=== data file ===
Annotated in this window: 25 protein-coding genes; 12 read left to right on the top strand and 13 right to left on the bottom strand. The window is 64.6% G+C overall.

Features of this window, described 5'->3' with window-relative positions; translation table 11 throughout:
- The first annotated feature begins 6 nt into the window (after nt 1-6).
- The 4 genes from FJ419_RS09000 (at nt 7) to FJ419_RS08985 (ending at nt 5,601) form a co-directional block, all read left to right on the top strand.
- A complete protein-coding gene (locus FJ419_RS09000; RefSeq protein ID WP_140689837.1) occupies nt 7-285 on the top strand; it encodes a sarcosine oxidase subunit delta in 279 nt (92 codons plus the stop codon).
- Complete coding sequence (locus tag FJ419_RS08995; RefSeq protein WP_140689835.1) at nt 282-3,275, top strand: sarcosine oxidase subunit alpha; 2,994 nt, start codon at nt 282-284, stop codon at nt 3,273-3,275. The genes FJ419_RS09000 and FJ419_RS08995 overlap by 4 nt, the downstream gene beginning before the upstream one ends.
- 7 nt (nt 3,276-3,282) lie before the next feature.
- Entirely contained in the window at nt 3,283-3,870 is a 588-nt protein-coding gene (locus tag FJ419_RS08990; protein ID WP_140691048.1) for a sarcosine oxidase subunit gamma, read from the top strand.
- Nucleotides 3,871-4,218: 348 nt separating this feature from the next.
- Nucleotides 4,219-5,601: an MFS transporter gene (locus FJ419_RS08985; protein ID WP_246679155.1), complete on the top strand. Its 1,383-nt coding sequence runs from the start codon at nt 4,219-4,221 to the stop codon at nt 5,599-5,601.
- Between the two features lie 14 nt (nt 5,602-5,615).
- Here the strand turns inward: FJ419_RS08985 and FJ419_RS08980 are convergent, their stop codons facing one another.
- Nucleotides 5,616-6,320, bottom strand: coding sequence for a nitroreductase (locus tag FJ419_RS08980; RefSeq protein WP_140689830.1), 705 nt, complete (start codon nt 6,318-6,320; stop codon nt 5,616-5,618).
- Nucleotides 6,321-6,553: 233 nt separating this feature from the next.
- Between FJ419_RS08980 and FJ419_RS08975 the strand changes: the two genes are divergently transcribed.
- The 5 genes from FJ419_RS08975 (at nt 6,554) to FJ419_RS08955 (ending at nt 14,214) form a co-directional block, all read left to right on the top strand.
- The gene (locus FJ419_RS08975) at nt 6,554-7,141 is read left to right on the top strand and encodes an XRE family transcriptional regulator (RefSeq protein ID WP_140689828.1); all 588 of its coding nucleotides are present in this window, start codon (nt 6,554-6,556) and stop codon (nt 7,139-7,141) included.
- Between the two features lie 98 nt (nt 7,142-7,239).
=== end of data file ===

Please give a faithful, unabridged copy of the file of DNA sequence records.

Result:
Annotated in this window: 25 protein-coding genes; 12 read left to right on the top strand and 13 right to left on the bottom strand. The window is 64.6% G+C overall.

Features of this window, described 5'->3' with window-relative positions; translation table 11 throughout:
- The first annotated feature begins 6 nt into the window (after nt 1-6).
- The 4 genes from FJ419_RS09000 (at nt 7) to FJ419_RS08985 (ending at nt 5,601) form a co-directional block, all read left to right on the top strand.
- A complete protein-coding gene (locus FJ419_RS09000; RefSeq protein ID WP_140689837.1) occupies nt 7-285 on the top strand; it encodes a sarcosine oxidase subunit delta in 279 nt (92 codons plus the stop codon).
- Complete coding sequence (locus tag FJ419_RS08995; RefSeq protein WP_140689835.1) at nt 282-3,275, top strand: sarcosine oxidase subunit alpha; 2,994 nt, start codon at nt 282-284, stop codon at nt 3,273-3,275. The genes FJ419_RS09000 and FJ419_RS08995 overlap by 4 nt, the downstream gene beginning before the upstream one ends.
- 7 nt (nt 3,276-3,282) lie before the next feature.
- Entirely contained in the window at nt 3,283-3,870 is a 588-nt protein-coding gene (locus tag FJ419_RS08990; protein ID WP_140691048.1) for a sarcosine oxidase subunit gamma, read from the top strand.
- Nucleotides 3,871-4,218: 348 nt separating this feature from the next.
- Nucleotides 4,219-5,601: an MFS transporter gene (locus FJ419_RS08985; protein ID WP_246679155.1), complete on the top strand. Its 1,383-nt coding sequence runs from the start codon at nt 4,219-4,221 to the stop codon at nt 5,599-5,601.
- Between the two features lie 14 nt (nt 5,602-5,615).
- Here the strand turns inward: FJ419_RS08985 and FJ419_RS08980 are convergent, their stop codons facing one another.
- Nucleotides 5,616-6,320, bottom strand: coding sequence for a nitroreductase (locus tag FJ419_RS08980; RefSeq protein WP_140689830.1), 705 nt, complete (start codon nt 6,318-6,320; stop codon nt 5,616-5,618).
- Nucleotides 6,321-6,553: 233 nt separating this feature from the next.
- Between FJ419_RS08980 and FJ419_RS08975 the strand changes: the two genes are divergently transcribed.
- The 5 genes from FJ419_RS08975 (at nt 6,554) to FJ419_RS08955 (ending at nt 14,214) form a co-directional block, all read left to right on the top strand.
- The gene (locus FJ419_RS08975) at nt 6,554-7,141 is read left to right on the top strand and encodes an XRE family transcriptional regulator (RefSeq protein ID WP_140689828.1); all 588 of its coding nucleotides are present in this window, start codon (nt 6,554-6,556) and stop codon (nt 7,139-7,141) included.
- Between the two features lie 98 nt (nt 7,142-7,239).